- The letter y (Ypsilon, /ˈʏpsilɔn/) occurs almost exclusively in loanwords, especially words of Greek origin, although some such words (e.g., Typ) have become so common that they are no longer perceived as foreign. It used to be more common in German orthography in earlier centuries, and traces of this earlier usage persist in proper names. It is used either as an alternative letter for i, for instance in Mayer / Meyer (a common family name that occurs also in the spellings Maier / Meier), or – especially in the Southwest – as a representation of [iː] that goes back to an old IJ (digraph), for instance in Schwyz or Schnyder (an Alemannic German variant of the name Schneider). Another notable exception is Bayern, the German name of Bavaria, and derived words like bayerisch (Bavarian).
In loan words from the French language spelling and accents are usually preserved. For instance, café is always written Café in German when it means "coffeehouse"; Cafe would be considered erroneous and it cannot be written Kaffee either, because this means coffee. For this reason German typewriters and computer keyboards offer two dead keys, one for the acute and grave accents, and one for circumflex. Other letters occur less often, like ç in loan words from French or Portuguese, and ñ in loan words from Spanish.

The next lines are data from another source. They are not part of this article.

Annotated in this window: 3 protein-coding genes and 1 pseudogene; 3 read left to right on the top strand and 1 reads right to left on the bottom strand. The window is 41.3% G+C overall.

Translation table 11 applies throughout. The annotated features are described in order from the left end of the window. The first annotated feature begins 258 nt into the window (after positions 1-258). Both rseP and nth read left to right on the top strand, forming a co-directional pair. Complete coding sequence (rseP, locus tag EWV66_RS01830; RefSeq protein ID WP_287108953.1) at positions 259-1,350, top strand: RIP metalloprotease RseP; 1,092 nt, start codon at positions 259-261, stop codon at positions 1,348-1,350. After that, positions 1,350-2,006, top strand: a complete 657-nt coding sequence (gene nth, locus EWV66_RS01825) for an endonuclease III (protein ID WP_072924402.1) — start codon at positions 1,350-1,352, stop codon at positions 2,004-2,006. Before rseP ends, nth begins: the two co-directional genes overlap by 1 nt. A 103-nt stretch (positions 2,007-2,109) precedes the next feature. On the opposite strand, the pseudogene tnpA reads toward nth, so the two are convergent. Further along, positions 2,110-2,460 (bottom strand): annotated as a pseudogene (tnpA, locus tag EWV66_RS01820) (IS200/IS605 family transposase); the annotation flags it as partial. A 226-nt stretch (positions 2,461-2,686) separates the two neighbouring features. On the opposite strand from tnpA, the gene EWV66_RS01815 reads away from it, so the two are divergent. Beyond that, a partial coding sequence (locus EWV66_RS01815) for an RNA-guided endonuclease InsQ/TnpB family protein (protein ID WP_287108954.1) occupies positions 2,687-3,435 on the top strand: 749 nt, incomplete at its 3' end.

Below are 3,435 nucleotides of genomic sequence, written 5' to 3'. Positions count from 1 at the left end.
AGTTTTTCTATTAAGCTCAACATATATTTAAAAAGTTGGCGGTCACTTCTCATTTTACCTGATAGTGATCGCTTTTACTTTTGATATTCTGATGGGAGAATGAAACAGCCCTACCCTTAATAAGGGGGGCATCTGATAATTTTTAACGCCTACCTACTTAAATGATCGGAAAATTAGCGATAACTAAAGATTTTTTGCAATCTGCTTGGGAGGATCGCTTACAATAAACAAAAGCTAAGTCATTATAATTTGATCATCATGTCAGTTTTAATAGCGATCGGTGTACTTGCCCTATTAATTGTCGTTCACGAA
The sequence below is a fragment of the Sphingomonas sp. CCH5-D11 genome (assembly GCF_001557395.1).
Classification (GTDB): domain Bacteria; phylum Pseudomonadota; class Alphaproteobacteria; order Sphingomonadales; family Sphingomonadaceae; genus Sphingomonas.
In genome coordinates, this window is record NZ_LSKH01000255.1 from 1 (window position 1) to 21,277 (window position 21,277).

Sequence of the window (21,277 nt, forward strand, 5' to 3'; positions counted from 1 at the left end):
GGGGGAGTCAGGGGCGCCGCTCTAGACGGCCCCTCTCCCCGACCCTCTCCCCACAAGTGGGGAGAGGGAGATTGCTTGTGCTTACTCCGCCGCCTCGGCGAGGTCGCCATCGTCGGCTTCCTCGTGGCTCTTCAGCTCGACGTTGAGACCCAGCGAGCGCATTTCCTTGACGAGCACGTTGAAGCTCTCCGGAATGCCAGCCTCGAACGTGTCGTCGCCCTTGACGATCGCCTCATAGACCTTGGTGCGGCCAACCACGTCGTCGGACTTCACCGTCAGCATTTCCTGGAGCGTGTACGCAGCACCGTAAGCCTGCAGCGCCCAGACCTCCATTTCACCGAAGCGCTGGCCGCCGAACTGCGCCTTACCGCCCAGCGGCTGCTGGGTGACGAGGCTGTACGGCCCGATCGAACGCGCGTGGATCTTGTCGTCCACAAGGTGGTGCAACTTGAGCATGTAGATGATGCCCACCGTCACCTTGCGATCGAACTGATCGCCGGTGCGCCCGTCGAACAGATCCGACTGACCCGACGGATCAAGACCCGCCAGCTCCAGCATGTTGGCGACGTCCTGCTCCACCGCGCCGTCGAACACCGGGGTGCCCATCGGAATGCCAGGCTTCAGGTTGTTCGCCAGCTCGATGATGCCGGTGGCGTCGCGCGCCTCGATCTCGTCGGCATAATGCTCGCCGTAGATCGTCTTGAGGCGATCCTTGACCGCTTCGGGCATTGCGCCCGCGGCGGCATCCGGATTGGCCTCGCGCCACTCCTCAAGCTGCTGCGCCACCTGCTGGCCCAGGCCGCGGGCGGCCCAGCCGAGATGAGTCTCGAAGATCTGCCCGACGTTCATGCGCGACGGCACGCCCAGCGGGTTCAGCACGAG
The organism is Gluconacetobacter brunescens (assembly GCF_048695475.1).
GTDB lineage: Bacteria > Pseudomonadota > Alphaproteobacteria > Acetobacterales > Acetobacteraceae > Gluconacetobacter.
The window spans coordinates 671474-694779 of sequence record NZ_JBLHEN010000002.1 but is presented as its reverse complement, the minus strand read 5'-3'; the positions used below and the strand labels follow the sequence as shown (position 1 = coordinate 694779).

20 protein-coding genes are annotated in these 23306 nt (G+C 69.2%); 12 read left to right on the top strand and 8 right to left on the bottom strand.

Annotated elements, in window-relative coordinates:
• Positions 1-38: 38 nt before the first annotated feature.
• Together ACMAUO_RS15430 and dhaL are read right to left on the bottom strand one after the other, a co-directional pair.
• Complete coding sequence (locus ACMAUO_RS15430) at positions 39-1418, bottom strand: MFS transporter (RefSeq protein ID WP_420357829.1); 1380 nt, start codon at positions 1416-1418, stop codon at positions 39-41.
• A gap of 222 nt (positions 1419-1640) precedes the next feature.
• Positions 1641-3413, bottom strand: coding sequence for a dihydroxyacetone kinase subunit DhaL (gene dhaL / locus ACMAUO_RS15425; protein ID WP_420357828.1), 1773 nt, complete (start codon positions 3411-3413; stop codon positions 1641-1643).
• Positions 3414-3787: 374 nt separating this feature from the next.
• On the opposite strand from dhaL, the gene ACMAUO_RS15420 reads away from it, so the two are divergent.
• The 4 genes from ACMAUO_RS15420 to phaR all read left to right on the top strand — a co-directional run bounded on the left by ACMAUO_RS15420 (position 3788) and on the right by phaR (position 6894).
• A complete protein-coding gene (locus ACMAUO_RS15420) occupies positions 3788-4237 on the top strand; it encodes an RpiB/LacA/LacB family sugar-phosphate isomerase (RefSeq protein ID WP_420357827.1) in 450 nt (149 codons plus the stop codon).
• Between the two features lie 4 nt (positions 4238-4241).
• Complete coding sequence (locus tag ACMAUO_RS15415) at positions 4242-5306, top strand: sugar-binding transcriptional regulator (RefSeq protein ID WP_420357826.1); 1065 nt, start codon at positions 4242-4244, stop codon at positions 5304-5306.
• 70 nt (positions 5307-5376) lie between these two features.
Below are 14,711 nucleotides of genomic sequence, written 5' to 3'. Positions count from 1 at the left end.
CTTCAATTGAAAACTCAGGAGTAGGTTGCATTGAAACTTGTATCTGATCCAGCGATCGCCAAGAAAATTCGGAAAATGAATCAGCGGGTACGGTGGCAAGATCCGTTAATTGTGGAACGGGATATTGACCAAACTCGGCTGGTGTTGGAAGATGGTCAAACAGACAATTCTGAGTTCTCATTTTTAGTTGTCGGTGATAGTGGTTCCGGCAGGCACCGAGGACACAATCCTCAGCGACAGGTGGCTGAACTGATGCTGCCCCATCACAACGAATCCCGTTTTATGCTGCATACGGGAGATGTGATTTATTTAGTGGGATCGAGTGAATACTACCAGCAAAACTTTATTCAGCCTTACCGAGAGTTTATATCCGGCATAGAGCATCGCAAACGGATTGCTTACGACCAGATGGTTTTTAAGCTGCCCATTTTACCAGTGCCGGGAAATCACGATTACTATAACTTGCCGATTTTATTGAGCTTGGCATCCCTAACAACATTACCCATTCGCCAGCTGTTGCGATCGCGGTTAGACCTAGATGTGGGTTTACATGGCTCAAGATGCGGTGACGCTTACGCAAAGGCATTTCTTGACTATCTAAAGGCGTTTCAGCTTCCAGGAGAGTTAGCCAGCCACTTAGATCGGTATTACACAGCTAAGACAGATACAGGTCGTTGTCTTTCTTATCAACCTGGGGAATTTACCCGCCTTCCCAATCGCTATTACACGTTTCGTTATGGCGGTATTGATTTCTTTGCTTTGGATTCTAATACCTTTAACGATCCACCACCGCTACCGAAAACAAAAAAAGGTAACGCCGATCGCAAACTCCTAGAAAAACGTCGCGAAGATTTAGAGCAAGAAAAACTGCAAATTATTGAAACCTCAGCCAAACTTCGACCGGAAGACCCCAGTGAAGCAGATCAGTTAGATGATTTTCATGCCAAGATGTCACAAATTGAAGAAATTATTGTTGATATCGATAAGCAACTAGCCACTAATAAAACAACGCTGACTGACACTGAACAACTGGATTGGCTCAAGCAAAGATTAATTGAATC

There are three ways to deal with the umlauts in alphabetic sorting.
- Treat them like their base characters, as if the umlaut was not present (DIN 5007-1, section 184.108.40.206.1). This is the preferred method for dictionaries, where umlauted words ("Füße", feet) should appear near their origin words ("Fuß", foot). In words which are the same except for one having an umlaut and one its base character (e.g., "Müll" vs. "Mull"), the word with the base character gets precedence.
- Decompose them (invisibly) to vowel plus e (DIN 5007-2, section 220.127.116.11.2). This is often preferred for personal and geographical names, wherein the characters are used unsystematically, as in German telephone directories ("Müller, A.; Mueller, B.; Müller, C.").